Set out below is the statement issued by the US administration following its illegal decision to recognise Bosnia, Croatia and Slovenia as independent states. We have included in red italics notes on some of its greatest shortcomings.
On April 7, 1992, the Bush Administration issued the following statement:
“The United States recognizes Bosnia-Herzegovina, Croatia, and Slovenia as sovereign and independent states and will begin immediately consultations to establish full diplomatic relations. The United States accepts the pre-crisis republic borders as the legitimate international borders of Bosnia-Herzegovina, Croatia, and Slovenia.
We take this step because we are satisfied that these states meet the requisite criteria for recognition. We acknowledge the peaceful and democratic expression of the will of citizens of these states for sovereignty.
Recognition of new states is governed by a series of international treaties including the Helsinki Final Act and the Treaty of Montevideo. Bosnia, Croatia and Slovenia did not meet any of the fundamental requirements for statehood that had been set down and approved. Nor did the USA have any constitutional basis to interfere in this way: Yugoslavia was an internationally recognised sovereign state protected by the guarantees of the UN Charter. It was not involved in an international conflict – the disputes within Yugoslavia were civil wars.
We will continue to work intensively with the European Community and its member states to resolve expeditiously the outstanding issues between Greece and the republic of Macedonia, thus enabling the US to recognize formally the independence of that republic as well. The United States will also discuss with the governments of Serbia and Montenegro their interest in remaining in a common state known as Yugoslavia.
In light of our decisions on recognition, the US will lift economic sanctions from Bosnia-Herzegovina, Croatia, Macedonia, and Slovenia. Sanctions were applied to Yugoslavia on December 6, 1991. We will lift sanctions against Serbia and Montenegro contingent on Belgrade’s lifting the economic blockades directed against Bosnia– Herzegovina and Macedonia. The UN arms embargo remains in effect.
The crisis in Yugoslavia had been initially provoked by the USA’s decision to withdraw aid. This caused the economy to stall, with inflation reaching 1250%. In these circumstances, nationalists in the three republics were able to generate considerable support for independence and they took advantage of this by holding illegal referenda to press their claim. The many Yugoslavs who did not want the break up of the Federation had no chance to express their views. The US decision to maintain economic sanctions against Serbia and Montenegro, while removing them from the secessionist republics, demonstrated extreme bias.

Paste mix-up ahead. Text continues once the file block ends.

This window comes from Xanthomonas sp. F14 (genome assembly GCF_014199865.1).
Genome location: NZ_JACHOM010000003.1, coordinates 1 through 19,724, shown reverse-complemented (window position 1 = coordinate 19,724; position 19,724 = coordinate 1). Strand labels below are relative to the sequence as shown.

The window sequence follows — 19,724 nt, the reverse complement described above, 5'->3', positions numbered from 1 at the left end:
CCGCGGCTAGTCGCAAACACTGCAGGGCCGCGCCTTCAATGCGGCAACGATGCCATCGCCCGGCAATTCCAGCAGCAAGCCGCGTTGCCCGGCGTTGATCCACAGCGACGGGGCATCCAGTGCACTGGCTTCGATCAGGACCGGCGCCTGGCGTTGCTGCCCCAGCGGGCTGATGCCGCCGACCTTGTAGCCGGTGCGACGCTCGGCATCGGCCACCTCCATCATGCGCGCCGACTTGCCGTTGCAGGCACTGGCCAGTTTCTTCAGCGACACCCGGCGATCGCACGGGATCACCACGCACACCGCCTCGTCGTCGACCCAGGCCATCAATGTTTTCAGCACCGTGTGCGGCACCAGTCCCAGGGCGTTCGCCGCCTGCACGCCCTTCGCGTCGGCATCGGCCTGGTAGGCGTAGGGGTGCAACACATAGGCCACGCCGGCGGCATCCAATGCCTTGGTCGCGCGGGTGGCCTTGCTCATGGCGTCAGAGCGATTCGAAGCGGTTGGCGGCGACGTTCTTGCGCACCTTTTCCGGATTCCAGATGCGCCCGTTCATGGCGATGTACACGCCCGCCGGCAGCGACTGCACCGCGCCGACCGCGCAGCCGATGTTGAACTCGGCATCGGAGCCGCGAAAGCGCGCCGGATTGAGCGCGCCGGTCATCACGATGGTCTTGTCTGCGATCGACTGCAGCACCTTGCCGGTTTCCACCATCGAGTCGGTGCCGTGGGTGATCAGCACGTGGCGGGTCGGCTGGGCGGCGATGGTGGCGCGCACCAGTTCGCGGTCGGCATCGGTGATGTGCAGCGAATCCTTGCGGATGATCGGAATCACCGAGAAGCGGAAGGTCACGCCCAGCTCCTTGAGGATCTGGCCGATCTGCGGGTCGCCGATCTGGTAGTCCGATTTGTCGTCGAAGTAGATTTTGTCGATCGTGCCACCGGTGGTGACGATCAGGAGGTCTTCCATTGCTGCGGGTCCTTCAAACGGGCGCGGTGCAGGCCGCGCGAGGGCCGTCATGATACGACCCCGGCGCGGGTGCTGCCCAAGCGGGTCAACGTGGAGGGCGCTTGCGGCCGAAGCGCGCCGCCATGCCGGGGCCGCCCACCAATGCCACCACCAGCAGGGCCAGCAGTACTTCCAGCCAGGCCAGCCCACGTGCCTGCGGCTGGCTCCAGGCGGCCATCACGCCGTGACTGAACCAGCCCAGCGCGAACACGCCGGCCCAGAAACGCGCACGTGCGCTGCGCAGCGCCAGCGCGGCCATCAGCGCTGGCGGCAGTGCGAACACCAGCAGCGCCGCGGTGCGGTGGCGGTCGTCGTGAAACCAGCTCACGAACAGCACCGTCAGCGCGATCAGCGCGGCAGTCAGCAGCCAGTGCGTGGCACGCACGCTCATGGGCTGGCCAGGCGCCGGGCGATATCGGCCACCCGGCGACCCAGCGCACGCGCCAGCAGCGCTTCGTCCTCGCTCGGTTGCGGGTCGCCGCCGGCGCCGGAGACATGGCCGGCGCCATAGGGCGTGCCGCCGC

It has been US policy throughout the Yugoslav crisis to accept any resolution arrived at peacefully, democratically, and by negotiation. The United States strongly supports the UN Peacekeeping Plan, as worked out by Cyrus Vance, and the full deployment of the UN peacekeeping force. We continue to support the EC Peace Conference as the indispensable forum for the parties to reach a peaceful settlement of their dispute and to establish the basis for future relations. US recognition is without prejudice to any future association Yugoslav successor states might agree to establish.
The United States views the demonstrated commitment of the emerging states to respect the borders and to protect all Yugoslav nationalities as an essential element in establishing full diplomatic relations. Equally, we view such a commitment by Serbia and Montenegro as essential to proceed in discussions on their future status.
The deployment of the UN peacekeeping force, the continuation of the EC Peace Conference, and the process of international recognition offer all of the former Yugoslav republics an historic opportunity to reject decisively the tragic violence which has marked this crisis. Continued commitment to peaceful dialogue should lead toward reconciliation, toward integration within Europe, and toward cordial and productive relations with the United States. The United States will continue to work to achieve these goals.”
The violence that took place in Yugoslavia was indeed tragic, but – as we now know – on nothing like the scale suggested by international media coverage at the time. The international community had two valid choices: to offer economic aid and support to help Yugoslavia resolve its problems, or to allow Yugoslavia to resolve them itself. It was not for the United States to decide what was best for Yugoslavia.